“A child who is not seen truly and deeply by her parents does not learn to see herself truly and deeply.”
Thousands of people stand at the starting line waiting for the race to begin. Performing some last-minute stretches, Jessica looks around at the other runners. “She’s way too thin, but I’d give anything to have that problem,” Jessica thinks while sizing up the woman in front of her. Looking down at her own well-worn running shoes, she wonders what the guy stretching next to her does for work to be able to afford such expensive ones.
Meanwhile, unbeknownst to Jessica, the overly thin woman in front of her (named Vanessa) was behind Jessica at the registration booth earlier and had already decided that she love to have the naturally rich, brown hair with red highlights that Jessica has. “Why was I born with such mousy blonde hair?” she had mused painfully while feeling inadequate about herself.
Neither Jessica nor Vanessa has any idea that Fancy Shoes, whose actual name is Josh, had checked out both of them earlier and, after assessing each of their fitness levels, had decided that they were both way out of his league. “All the guys at this race are so much more athletic than I am. I would never stand a chance with either of those women,” he had already decided sadly.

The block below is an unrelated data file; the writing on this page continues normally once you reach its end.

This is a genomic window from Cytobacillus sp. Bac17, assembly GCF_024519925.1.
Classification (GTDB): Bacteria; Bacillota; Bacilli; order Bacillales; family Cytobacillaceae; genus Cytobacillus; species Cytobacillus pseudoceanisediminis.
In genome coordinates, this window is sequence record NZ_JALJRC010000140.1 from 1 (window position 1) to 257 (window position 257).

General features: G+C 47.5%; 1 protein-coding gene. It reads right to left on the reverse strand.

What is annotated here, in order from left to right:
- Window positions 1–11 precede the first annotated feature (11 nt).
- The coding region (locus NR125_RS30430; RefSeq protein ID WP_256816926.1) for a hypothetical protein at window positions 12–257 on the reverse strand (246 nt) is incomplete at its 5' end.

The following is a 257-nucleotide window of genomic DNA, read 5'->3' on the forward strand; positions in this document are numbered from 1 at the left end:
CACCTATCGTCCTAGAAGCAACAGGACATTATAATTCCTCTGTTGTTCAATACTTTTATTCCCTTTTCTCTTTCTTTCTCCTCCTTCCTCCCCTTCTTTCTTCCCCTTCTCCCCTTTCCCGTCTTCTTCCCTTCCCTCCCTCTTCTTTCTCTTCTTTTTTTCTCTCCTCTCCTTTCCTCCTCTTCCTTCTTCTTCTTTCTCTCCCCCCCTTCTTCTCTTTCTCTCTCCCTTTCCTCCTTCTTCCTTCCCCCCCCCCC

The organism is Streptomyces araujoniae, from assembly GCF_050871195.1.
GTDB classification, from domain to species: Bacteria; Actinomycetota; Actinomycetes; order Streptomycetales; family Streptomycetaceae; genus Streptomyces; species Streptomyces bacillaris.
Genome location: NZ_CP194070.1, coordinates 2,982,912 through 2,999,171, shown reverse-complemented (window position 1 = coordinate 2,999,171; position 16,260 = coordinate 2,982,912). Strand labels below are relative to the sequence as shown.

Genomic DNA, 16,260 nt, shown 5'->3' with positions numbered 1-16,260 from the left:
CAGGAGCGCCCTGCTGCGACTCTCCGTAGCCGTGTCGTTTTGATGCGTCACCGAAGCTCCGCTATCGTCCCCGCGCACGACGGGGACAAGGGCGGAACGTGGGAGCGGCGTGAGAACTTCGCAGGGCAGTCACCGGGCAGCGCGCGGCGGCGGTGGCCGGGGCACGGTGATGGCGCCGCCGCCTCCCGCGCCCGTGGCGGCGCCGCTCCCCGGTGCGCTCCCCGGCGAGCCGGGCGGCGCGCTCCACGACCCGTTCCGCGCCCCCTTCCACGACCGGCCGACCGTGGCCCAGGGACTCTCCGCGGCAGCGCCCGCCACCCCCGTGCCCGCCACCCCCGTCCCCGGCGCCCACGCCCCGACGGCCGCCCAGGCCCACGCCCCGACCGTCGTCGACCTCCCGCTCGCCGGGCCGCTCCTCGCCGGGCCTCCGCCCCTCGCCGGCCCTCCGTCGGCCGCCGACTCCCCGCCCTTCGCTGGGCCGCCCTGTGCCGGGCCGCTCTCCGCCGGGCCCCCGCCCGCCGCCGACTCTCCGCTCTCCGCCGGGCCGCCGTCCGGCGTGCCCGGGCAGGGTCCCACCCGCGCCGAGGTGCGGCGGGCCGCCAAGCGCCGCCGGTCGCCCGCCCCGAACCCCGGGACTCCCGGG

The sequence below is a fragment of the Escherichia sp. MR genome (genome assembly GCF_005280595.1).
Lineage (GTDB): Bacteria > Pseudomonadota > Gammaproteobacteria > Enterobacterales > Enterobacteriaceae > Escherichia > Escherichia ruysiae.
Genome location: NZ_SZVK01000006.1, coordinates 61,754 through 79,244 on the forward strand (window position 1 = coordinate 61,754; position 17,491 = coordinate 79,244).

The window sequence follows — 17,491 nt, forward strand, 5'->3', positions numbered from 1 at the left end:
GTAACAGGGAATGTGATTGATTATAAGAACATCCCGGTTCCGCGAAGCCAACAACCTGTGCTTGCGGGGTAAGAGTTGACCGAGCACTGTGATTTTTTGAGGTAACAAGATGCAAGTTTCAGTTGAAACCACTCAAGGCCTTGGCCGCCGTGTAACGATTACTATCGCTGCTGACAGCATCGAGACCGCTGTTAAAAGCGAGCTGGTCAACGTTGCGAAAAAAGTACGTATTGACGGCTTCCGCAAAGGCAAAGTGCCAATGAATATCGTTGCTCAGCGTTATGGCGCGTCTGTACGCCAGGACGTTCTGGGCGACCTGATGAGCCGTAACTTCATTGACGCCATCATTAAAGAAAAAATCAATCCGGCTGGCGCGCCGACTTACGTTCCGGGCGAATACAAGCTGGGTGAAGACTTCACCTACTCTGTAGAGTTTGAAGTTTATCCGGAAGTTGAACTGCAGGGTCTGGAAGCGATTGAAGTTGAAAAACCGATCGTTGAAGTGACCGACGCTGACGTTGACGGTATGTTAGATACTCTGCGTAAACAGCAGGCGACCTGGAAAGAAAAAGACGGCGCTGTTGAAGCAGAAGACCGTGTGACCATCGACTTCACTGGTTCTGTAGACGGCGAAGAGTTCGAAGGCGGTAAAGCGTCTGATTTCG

I hope the story above of Jessica, Vanessa, and Josh conveys the absurdity of comparing yourself to others. But don’t be fooled: just because it’s absurd does not mean it’s not serious.
In my 25 years as a therapist, I have heard an infinite number of comparisons made. In reality, there is always someone richer, thinner, more successful, happier, healthier, stronger or smarter than ourselves.
It’s true. All we need to do is look around us and we will see them. Someone who is, in some way that happens to be important to us, better.
Why You Compare Yourself to Others
- It’s natural. Humans are social creatures. It is natural to look around and assess those around us, to some extent. Often we may notice people who appear to be inferior to ourselves in some way, and this makes us feel better about ourselves. Unless you do this habitually, with a desperate need for reassurance, or follow it up with treating others as inferior, then it’s not a real problem.